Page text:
This Film From Dove Will Make You Cry. You Should Watch It Anyway

The clip, entitled the Cost Of Beauty, has an important message that needs to be shared.

I’m not usually floored by adverts, but Dove’s latest had me sobbing into my cereal this morning.

The video features a girl called Mary. We see footage of her growing up as a child, full of the joys of spring, as she reads books, stars in school plays and generally thrives in childhood.

We watch her growing up via home footage, vibrant with life, before receiving a phone on her 12th birthday. And then things start to change. She starts to change.

We see her scrolling on social media. We bear witness as she becomes more aware of her body and societal expectations to look a certain way.

We see clips of influencers measuring their thigh gaps or exercising. We see shots of weighing scales and footage of a heartbreaking note in her diary that reads, “look at yourself, your gross ugly self”.

Then things take a darker turn as we realise this young girl is struggling with an eating disorder.

Mary's story
Mary's story

The clip – set to a haunting rendition of You Are So Beautiful by Self Esteem – has been shared by Dove along with some findings that seven in 10 young people (ages 10-17) have been exposed to content encouraging weight loss or body transformation on social media.

More than 50% of young people say social media makes them and their peers feel anxious.

The beauty company, via its Dove Self-Esteem Project, is calling for safer social media design with a Campaign for Kids’ Online Safety. And it’s clearly so very needed.

I remember growing up among the first generation to embrace social media as a teen. Back then it was all Bebo, MySpace and MSN Messenger – and while comparison was very real, a lot of what I consumed was directly from my friends. It was all about connection and messaging.

And while I had access to the internet, I had to readily seek out information like diet content or fitness videos (which I don’t really recall doing), rather than having that information thrown straight at my screen – and becoming very much at the mercy of an algorithm.

And it’s a clever algorithm. It knows when you spend time watching one video, you’ll probably want to watch more of the same. If you click on certain posts and engage with them, you can be sure there’ll be more thrown at your feed very soon.

A survey by eating disorders charity Beat found people with lived experience of eating disorders described being “bombarded” with triggering online content, imagery and advertisements which could “fuel” eating disorder thoughts and behaviours.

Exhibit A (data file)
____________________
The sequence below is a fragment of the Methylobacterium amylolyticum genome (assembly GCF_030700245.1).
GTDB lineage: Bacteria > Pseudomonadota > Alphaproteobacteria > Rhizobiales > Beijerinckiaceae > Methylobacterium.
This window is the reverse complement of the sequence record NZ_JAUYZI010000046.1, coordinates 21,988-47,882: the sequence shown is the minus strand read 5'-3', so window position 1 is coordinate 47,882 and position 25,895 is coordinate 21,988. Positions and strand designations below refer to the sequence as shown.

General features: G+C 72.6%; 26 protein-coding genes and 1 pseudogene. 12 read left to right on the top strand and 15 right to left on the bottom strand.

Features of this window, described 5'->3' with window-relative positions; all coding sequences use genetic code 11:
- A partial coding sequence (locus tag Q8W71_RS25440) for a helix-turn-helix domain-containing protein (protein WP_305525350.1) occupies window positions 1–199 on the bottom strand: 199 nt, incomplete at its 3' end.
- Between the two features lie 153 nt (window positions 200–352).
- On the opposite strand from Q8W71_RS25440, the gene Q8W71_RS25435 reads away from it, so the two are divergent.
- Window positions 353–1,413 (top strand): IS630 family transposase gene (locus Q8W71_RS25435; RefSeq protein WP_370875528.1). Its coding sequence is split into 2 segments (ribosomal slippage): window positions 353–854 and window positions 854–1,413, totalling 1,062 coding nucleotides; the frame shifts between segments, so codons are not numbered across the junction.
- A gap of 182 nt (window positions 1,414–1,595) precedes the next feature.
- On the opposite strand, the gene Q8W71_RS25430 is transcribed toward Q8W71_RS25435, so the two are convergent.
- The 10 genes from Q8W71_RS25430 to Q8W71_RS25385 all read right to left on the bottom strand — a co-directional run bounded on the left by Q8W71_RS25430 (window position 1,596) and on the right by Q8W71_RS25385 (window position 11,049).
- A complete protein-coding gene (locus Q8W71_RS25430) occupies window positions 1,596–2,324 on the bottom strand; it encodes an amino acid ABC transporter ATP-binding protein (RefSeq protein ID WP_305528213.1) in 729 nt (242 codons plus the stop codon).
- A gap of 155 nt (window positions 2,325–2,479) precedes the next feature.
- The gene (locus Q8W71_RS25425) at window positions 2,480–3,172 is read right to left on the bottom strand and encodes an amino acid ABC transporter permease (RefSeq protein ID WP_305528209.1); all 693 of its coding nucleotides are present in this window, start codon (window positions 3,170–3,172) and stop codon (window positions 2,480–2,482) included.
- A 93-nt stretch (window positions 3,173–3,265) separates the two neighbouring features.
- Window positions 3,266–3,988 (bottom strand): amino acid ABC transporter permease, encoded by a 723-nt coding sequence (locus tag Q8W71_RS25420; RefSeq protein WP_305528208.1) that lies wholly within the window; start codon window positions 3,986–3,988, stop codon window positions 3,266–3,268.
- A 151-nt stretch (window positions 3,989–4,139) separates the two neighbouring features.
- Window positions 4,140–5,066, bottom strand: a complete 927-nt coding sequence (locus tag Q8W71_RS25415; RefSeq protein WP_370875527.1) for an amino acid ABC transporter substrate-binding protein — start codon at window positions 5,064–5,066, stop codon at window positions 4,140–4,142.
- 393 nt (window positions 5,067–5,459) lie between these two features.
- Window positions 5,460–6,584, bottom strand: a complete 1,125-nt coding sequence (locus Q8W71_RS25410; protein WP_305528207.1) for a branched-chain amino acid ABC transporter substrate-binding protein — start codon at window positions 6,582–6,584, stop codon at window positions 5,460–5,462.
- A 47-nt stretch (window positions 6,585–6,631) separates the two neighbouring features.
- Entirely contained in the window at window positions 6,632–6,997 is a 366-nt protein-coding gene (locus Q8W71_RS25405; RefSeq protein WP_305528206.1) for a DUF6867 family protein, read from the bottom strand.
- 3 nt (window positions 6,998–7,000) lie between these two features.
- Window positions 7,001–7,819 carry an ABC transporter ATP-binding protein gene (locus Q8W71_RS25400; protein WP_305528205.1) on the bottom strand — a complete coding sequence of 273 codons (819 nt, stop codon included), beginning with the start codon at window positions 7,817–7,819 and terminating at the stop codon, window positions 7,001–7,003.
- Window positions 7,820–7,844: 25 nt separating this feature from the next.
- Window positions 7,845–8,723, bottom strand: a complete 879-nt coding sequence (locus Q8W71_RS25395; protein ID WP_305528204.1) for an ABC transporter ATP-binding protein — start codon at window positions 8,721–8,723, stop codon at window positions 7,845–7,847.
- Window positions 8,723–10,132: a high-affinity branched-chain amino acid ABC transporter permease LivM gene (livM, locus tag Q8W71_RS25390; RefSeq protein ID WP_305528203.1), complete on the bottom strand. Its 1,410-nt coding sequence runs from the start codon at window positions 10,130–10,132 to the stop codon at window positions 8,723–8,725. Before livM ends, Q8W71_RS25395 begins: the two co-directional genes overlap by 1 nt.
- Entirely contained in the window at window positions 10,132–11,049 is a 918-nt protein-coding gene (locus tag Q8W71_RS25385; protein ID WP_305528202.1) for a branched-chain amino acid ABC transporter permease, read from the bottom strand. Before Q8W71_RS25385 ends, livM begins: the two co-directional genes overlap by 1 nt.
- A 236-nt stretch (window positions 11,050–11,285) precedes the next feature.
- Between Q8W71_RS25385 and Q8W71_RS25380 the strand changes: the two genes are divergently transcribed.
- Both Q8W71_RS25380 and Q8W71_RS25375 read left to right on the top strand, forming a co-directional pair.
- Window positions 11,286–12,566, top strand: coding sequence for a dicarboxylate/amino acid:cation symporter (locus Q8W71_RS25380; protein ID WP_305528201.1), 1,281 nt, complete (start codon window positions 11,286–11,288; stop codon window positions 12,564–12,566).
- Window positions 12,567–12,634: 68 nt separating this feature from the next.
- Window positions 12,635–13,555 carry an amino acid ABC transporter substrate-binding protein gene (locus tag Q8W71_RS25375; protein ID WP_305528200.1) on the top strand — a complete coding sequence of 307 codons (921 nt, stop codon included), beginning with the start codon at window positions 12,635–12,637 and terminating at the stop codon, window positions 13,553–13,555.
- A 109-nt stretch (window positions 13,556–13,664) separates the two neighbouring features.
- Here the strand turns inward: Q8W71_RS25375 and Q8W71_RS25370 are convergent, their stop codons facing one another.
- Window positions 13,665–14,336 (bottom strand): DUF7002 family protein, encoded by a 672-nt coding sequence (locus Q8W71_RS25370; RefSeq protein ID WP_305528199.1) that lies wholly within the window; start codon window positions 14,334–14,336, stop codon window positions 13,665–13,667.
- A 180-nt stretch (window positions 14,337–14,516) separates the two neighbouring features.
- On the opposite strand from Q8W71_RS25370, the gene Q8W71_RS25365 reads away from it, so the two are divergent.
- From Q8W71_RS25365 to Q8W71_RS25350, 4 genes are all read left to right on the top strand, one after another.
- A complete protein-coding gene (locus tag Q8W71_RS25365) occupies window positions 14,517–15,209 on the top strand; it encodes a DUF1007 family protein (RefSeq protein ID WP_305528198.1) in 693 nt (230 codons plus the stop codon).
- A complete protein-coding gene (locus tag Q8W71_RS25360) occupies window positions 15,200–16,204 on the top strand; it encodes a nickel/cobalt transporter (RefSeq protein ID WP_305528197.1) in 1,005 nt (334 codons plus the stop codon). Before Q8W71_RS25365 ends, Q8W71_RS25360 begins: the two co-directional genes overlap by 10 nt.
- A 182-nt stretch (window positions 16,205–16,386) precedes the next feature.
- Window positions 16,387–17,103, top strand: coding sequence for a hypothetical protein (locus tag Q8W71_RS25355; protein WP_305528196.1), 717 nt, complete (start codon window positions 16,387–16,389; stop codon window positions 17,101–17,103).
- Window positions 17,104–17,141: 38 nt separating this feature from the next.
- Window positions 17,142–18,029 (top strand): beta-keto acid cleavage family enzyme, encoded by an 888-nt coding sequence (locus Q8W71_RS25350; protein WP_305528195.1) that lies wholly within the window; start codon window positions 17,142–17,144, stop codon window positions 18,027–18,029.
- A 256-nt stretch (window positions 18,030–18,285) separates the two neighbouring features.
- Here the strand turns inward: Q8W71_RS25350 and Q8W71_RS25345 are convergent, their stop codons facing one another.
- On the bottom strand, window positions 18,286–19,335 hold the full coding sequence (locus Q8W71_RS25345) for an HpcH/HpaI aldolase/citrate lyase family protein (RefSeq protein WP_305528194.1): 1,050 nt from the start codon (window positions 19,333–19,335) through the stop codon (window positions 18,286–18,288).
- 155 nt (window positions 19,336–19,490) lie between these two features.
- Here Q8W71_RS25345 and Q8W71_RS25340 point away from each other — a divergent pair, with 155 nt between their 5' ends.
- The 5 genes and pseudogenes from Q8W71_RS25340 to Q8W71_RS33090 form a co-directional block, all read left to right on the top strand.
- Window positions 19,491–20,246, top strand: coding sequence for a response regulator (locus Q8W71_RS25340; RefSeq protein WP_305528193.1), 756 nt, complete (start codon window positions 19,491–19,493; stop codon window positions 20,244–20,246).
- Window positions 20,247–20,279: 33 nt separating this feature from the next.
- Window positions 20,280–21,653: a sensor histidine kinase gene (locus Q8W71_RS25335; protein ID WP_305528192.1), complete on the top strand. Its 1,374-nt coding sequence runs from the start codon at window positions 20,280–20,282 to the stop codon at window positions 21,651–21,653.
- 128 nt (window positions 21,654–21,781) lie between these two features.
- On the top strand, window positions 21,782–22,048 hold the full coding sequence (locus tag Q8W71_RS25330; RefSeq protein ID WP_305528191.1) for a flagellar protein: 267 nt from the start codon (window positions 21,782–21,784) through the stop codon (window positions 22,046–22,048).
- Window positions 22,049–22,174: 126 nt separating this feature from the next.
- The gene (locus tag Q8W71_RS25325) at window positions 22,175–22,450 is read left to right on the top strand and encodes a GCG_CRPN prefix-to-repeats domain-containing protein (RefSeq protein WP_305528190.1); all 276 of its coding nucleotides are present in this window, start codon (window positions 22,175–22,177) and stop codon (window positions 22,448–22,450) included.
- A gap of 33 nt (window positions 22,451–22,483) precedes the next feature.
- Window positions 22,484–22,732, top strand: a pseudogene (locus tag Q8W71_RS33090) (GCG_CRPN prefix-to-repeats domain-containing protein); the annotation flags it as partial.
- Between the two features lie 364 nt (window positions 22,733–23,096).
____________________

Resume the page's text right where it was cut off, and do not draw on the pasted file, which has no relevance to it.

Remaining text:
An excerpt from Mary's diary
An excerpt from Mary's diary

In the US, 80% of young people believe people their age are addicted to social media – that is a huge number.

Three quarters say social media can make young people want to change their appearance, while half of teens aged 14-17 have been exposed to content encouraging restricted eating or disordered eating behaviours.

Dove’s survey also found over half of youth mental health specialists say exposure to harmful beauty content on social media can lead to physical consequences like disordered eating or self-harm.

Beat has unearthed similar findings. Its survey of people with lived experience of eating disorders last year revealed 91% had encountered online content which was harmful in the context of their eating disorder.

In the UK, the introduction of an Online Safety Bill is set make social media companies legally responsible for keeping children and young people safe online.

Social media sites would have to remove illegal material from their platforms, with an emphasis on protecting children from seeing harmful and age-inappropriate content.

If companies break the rules, they’d face fines from Ofcom. But whether it will make a big enough change is yet to be determined.

In the meantime, more young people than ever have been receiving treatment for eating disorders. Almost 10,000 children and young people started treatment between April and December 2021 with record demand for services, according to the NHS – this was up by almost two thirds since before the pandemic.

I have a daughter and the state of social media and its grip on young people, as well as declining mental health among younger generations, terrifies me.

And it’s not just a parenting issue, it’s an everyone issue. Generations of young people deserve better.

Alessandro Manfredi, chief marketing officer for Dove, acknowledges that not all aspects of social media are bad – and, in fact, it can promote creativity and connection for young people.

But he also acknowledges how “data has shown toxic content online is harming the mental health of today’s youth”.

“If there isn’t real change, young people will continue to pay with their wellbeing,” says Manfredi. “We have a responsibility to act and support a safer environment on social media, helping protect young people’s mental health.”

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